Recent shows and podcasts like NPR's Serial and Netflix's Making a Murderer may have reignited the current obsession with true crime, but one network has been on the case for over two decades. The Investigation Discovery channel has magnified some of the most interesting, terrifying, and mysterious true crime stories since 1996, and its latest true crime documentary special, Bad Henry, is no different. The doc, which airs on July 24 at 9 p.m, tackles the chilling story of Henry Louis Wallace, who murdered 10 African-American women over a two year-span in the '90s before being caught. Yet while Bad Henry questions the reasons it took law enforcement so long to capture Wallace, for one victim's mother, the answer is obvious.
"It was obvious that they took too long on purpose," says Dee Sumpter, whose daughter, Shawna Hawk, was one of Wallace's victims. Speaking over the phone in July, Sumpter asserts that because Wallace's victims were poor and black, their cases weren't handled with the same urgency that white victims often receive. In Sumpter's eyes, "had Shawna been white or of a different higher level, economically speaking, then on the night of her murder, several persons would have been locked up... as opposed to no one."
In the early '90s, Charlotte, North Carolina was still feeling the effects of America's crack epidemic of the 1980s. Murders were on the rise, and the Charlotte-Mecklenburg Police Department's resources were spread thin. One by one, young, poor, black women were going missing or were found strangled to death with little media attention focusing on the similarities in their cases. But as Garry McFadden, CMPD's only black detective in the homicide division, eventually figured out, Wallace — unlike most serial killers — was targeting women he knew. He even brazenly attended the funerals and memorial services for his own victims.
"Henry was standing across the street from our home watching the investigation unfold," Sumpter notes. "He even saw them wheeling her body out on a gurney that night. He was bold enough to come to her funeral. He signed in at one of the wake’s that he attended. This is the level, or should I say lack of, investigation that was going on."
To Sumpter, the connection between her daughter and the other young, black women who were dying was crystal clear, even if the detectives didn't figure it out until much later. As Sumpter recalls, during a press conference, when one reporter pointed out that all of the mysterious deaths shared strikingly similar details, the detectives bristled. "When it became obvious what was going on, I began to approach the homicide folks and [said], 'Do you not see what I see here? These are African-American women, clearly blue collar women and yet you’re not bothering to make a phone call,'" Sumpter says now.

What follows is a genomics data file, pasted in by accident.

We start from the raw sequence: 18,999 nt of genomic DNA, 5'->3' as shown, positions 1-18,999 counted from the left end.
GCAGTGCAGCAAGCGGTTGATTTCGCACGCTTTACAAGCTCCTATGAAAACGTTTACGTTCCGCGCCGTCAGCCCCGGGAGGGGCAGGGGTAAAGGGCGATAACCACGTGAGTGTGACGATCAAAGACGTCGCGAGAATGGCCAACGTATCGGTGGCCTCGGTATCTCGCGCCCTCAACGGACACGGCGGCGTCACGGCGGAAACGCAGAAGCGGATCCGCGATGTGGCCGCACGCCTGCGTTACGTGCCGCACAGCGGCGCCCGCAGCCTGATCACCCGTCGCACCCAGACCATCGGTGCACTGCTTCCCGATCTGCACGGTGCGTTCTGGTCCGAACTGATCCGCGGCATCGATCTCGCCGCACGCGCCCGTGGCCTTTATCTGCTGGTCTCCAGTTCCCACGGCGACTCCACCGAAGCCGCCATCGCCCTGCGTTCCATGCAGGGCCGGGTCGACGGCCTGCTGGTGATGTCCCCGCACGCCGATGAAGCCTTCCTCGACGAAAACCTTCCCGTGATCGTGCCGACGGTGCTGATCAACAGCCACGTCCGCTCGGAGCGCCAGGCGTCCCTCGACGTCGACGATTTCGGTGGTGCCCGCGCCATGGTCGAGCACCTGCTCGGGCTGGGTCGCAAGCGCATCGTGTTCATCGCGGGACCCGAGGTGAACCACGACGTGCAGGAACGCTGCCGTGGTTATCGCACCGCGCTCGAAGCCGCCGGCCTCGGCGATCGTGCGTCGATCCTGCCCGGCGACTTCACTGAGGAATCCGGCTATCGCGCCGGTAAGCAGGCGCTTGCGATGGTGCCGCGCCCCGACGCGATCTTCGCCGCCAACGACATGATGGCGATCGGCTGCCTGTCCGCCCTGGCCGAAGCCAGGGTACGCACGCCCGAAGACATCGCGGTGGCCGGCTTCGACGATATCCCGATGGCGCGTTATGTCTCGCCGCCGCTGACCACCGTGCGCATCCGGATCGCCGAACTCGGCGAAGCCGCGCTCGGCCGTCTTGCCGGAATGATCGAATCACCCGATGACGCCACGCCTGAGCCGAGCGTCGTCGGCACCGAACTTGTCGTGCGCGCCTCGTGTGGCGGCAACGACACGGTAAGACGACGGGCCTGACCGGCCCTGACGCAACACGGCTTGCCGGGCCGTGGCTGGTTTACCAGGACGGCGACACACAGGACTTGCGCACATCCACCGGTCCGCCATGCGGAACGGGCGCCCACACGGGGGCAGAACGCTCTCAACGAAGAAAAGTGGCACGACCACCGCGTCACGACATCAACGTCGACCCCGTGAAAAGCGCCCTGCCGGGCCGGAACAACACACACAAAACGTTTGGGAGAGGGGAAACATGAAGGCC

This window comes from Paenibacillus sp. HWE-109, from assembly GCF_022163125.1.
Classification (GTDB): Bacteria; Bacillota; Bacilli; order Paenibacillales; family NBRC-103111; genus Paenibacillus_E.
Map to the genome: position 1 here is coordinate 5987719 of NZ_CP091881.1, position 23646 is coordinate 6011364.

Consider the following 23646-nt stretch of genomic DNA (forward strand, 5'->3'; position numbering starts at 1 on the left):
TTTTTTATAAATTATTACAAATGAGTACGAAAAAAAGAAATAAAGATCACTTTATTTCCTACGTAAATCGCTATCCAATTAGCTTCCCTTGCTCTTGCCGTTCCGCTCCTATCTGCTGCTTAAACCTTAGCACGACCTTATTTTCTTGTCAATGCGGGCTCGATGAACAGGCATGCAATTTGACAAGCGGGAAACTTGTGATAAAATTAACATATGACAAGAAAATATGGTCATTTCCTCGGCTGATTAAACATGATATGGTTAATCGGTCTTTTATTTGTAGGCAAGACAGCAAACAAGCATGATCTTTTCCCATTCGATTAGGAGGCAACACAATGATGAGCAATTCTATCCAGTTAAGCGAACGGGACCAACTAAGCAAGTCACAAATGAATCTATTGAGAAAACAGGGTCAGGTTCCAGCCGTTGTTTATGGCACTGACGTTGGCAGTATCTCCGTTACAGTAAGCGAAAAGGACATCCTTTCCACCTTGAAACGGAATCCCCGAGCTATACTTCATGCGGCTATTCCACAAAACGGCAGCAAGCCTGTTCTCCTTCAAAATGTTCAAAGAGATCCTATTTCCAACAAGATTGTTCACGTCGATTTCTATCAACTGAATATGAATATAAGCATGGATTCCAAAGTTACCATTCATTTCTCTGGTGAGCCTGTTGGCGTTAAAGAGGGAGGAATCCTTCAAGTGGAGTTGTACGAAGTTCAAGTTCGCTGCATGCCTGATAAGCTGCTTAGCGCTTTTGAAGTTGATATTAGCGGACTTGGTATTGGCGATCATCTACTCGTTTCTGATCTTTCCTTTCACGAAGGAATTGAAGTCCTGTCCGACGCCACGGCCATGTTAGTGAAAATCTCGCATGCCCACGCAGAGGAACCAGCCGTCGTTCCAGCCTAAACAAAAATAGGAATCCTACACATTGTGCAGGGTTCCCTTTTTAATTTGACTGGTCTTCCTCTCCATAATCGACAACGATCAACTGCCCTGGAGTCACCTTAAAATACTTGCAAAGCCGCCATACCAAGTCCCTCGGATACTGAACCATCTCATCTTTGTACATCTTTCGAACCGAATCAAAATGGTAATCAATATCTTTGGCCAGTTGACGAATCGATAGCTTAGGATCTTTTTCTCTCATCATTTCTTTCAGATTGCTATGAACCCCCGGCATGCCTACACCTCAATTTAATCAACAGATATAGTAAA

Bad Henry addresses the fact that Wallace's victims weren't getting the media attention that, in hindsight, the investigators admit they deserved. But Sumpter's commentary highlights an inherent bias when it comes to the way crimes committed against black women are investigated. As the Institute for Women's Policy Research points out, a 2015 study shows that black women are two and a half times more likely to be murdered by men than white women, yet there's often much less coverage of black women's cases than those of white women. Late PBS journalist Gwen Ifill even dubbed the phenomenon "Missing White Woman Syndrome," criticizing how the media frequently seems disinterested in covering cases involving people of color.
Sumpter is taking the issue into her own hands. The lack of support and the large number of families who've lost their daughters during those years in Charlotte — as well as her own need for an outlet to heal — inspired her to start MoM-O, Mothers of Murdered Offspring. The support group directs the families of murdered victims to resources, information, and aid. "It made sense to me that if we can have alcoholic anonymous, narcotics anonymous, overeaters anonymous, on and on and on, why don’t we have something in place that tends to murder? Because it happens everyday," Sumpter explains. "We cannot sit idly by and allow the stench of the blood of our murdered children to flow freely through the streets of Charlotte, and who better than us as their mothers to speak this for them?"
Sumpter adds that she sees the public's interest in true crime entertainment as a positive addition to her cause. She actually hopes to one day make a narrative film about Shawna and Wallace's other victims. Says Sumpter, "I’ve never tired of being able to say how much I loved Shawna and how much her love of me has affected me and fueled me. It was because of her that I want to share this love with everyone else." And so she is, in an incredibly powerful way.